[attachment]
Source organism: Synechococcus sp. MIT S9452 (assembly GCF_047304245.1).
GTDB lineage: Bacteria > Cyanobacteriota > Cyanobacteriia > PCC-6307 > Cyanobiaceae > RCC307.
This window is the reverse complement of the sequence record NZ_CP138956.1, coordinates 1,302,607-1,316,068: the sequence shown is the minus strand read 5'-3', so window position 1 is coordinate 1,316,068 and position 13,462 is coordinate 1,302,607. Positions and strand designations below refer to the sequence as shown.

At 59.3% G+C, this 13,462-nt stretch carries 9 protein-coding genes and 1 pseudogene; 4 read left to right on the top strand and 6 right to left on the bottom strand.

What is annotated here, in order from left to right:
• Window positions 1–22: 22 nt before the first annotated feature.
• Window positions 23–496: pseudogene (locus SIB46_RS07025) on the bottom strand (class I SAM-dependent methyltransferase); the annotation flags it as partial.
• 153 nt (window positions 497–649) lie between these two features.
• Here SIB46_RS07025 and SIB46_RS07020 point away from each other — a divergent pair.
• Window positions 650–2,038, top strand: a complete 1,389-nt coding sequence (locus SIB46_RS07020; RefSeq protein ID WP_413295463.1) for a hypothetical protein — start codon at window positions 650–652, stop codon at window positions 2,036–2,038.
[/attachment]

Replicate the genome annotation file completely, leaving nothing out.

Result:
Source organism: Synechococcus sp. MIT S9452 (assembly GCF_047304245.1).
GTDB lineage: Bacteria > Cyanobacteriota > Cyanobacteriia > PCC-6307 > Cyanobiaceae > RCC307.
This window is the reverse complement of the sequence record NZ_CP138956.1, coordinates 1,302,607-1,316,068: the sequence shown is the minus strand read 5'-3', so window position 1 is coordinate 1,316,068 and position 13,462 is coordinate 1,302,607. Positions and strand designations below refer to the sequence as shown.

At 59.3% G+C, this 13,462-nt stretch carries 9 protein-coding genes and 1 pseudogene; 4 read left to right on the top strand and 6 right to left on the bottom strand.

What is annotated here, in order from left to right:
• Window positions 1–22: 22 nt before the first annotated feature.
• Window positions 23–496: pseudogene (locus SIB46_RS07025) on the bottom strand (class I SAM-dependent methyltransferase); the annotation flags it as partial.
• 153 nt (window positions 497–649) lie between these two features.
• Here SIB46_RS07025 and SIB46_RS07020 point away from each other — a divergent pair.
• Window positions 650–2,038, top strand: a complete 1,389-nt coding sequence (locus SIB46_RS07020; RefSeq protein ID WP_413295463.1) for a hypothetical protein — start codon at window positions 650–652, stop codon at window positions 2,036–2,038.